Are you taking her outside on a 4-6 foot leash? And are you taking her to the same spot every time, so that she learns that when you go to that spot, she's supposed to go potty?
     
  12. adojrts

    adojrts New Member

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    Agreed. ^^^

    And my questions about how much play time and training both mentally and physically were also never answered. It sounds like this pup needs both........

    And another thing, even at 14 wks and trained inside, the rules of house training should still be followed to ensure that the training is solid. Those rules are pup goes out after eating, drinking, sleeping and play.
    Another solution, x-pen with a cover outside for potty training, therefore pup is then off leash (considering that it is harder to get pups to 'go' on leash) and is safe from critters.
     
  13. msbsgblue

    msbsgblue New Member

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    You surely did not read my reply on page one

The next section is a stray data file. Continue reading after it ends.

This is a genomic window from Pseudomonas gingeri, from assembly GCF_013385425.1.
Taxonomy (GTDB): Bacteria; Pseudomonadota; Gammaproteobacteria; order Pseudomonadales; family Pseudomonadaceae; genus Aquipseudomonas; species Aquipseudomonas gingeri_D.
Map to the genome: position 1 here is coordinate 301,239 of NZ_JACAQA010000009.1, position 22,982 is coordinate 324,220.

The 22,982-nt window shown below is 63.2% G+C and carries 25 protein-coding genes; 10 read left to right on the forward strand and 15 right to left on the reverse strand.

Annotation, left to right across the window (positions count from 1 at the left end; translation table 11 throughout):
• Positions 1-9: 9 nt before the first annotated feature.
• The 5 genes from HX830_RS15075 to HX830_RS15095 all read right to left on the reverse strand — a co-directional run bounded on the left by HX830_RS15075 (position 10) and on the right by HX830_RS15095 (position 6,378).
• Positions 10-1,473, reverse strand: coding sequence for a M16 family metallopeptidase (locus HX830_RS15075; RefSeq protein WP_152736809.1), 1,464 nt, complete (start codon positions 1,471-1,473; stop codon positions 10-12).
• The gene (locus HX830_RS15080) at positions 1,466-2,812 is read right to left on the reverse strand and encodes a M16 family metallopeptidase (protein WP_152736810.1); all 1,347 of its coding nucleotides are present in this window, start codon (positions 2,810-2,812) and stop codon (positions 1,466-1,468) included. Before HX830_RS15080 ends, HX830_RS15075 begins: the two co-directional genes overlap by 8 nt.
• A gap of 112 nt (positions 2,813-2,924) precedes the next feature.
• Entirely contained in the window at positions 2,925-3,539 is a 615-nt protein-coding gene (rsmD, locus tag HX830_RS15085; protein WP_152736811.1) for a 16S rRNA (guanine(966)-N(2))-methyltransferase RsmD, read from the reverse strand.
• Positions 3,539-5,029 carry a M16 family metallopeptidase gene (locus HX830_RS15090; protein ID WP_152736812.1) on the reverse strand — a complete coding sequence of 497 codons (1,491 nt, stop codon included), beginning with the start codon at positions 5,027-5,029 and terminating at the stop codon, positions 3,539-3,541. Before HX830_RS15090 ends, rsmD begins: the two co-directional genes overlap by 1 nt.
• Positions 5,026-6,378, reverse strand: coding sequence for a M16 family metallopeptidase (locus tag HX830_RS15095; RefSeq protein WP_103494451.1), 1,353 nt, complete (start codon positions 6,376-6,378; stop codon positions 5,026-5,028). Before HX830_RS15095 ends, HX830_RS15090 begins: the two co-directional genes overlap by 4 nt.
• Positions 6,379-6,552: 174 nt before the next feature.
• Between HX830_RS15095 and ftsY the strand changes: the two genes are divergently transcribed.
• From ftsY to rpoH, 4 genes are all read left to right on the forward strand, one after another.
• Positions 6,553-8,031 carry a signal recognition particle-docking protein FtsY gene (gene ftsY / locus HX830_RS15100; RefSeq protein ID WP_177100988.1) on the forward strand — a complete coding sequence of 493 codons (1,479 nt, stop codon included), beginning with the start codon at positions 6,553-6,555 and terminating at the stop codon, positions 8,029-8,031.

I did answer those questions at the post on page one. We are both home all the time. Go read my reply there. She gets tons on attention and stimulation. We are two middle aged disabled adults who spend most all of our time with her.

     
  14. Cheza

    Cheza New Member

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    Well before everyone starts getting all defensive...

    If you can keep track of how often she does go out, on average if you don't want to feed her on a schedule (say she goes to the bathroom roughly once every half hour) then after she goes, start timing and do not take her out again until her half hour is up.
     
  15. adojrts

    adojrts New Member